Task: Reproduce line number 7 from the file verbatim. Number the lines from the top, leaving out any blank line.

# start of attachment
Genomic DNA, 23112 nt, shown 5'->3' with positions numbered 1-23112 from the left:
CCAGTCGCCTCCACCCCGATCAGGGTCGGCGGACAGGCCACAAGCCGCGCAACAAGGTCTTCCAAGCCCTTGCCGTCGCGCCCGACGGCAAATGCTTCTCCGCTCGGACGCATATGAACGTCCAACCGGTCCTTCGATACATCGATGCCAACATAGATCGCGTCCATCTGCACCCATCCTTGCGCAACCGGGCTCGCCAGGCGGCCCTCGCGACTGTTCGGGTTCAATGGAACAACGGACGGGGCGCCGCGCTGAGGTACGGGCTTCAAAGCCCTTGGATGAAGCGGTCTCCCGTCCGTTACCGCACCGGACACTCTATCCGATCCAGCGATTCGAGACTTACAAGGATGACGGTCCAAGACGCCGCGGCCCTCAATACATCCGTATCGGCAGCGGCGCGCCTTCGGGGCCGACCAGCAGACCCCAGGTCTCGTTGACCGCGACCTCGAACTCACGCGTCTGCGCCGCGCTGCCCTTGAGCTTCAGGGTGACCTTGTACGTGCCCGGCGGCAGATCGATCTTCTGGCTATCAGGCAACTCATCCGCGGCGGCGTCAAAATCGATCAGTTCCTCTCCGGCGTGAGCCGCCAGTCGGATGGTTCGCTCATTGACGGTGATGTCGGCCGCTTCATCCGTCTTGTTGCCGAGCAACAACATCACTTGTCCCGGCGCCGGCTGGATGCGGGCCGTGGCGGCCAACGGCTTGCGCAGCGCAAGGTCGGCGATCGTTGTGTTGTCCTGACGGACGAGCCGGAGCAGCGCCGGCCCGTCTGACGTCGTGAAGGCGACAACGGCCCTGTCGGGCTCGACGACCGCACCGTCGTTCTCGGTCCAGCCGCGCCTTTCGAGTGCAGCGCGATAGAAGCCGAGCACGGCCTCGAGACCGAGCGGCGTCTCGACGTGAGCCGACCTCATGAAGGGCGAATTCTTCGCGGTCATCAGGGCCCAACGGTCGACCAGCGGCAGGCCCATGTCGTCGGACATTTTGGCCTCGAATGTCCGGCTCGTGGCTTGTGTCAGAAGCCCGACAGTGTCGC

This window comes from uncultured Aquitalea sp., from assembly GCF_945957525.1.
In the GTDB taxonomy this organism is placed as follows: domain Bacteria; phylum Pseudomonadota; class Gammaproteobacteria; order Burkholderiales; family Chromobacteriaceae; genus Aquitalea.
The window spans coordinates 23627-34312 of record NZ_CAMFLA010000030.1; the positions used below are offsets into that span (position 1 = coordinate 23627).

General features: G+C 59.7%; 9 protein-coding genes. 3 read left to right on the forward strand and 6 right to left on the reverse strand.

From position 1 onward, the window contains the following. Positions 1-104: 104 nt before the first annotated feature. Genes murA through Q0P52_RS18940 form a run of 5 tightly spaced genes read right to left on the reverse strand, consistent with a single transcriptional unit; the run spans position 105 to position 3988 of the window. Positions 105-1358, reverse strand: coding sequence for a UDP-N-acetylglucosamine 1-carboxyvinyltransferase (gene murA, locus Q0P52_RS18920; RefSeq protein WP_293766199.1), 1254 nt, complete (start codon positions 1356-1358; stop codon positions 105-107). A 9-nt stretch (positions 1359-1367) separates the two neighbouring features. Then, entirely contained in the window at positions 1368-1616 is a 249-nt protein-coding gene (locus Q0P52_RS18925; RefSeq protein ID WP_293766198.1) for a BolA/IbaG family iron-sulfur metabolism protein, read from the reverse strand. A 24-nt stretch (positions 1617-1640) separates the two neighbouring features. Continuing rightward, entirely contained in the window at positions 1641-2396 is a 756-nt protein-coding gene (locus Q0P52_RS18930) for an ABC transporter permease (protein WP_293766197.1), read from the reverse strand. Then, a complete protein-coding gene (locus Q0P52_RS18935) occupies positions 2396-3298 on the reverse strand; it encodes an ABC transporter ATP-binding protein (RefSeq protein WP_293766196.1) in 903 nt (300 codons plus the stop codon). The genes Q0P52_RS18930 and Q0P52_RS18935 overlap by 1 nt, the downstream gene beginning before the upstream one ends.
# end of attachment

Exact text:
From position 1 onward, the window contains the following. Positions 1-104: 104 nt before the first annotated feature. Genes murA through Q0P52_RS18940 form a run of 5 tightly spaced genes read right to left on the reverse strand, consistent with a single transcriptional unit; the run spans position 105 to position 3988 of the window. Positions 105-1358, reverse strand: coding sequence for a UDP-N-acetylglucosamine 1-carboxyvinyltransferase (gene murA, locus Q0P52_RS18920; RefSeq protein WP_293766199.1), 1254 nt, complete (start codon positions 1356-1358; stop codon positions 105-107). A 9-nt stretch (positions 1359-1367) separates the two neighbouring features. Then, entirely contained in the window at positions 1368-1616 is a 249-nt protein-coding gene (locus Q0P52_RS18925; RefSeq protein ID WP_293766198.1) for a BolA/IbaG family iron-sulfur metabolism protein, read from the reverse strand. A 24-nt stretch (positions 1617-1640) separates the two neighbouring features. Continuing rightward, entirely contained in the window at positions 1641-2396 is a 756-nt protein-coding gene (locus Q0P52_RS18930) for an ABC transporter permease (protein WP_293766197.1), read from the reverse strand. Then, a complete protein-coding gene (locus Q0P52_RS18935) occupies positions 2396-3298 on the reverse strand; it encodes an ABC transporter ATP-binding protein (RefSeq protein WP_293766196.1) in 903 nt (300 codons plus the stop codon). The genes Q0P52_RS18930 and Q0P52_RS18935 overlap by 1 nt, the downstream gene beginning before the upstream one ends.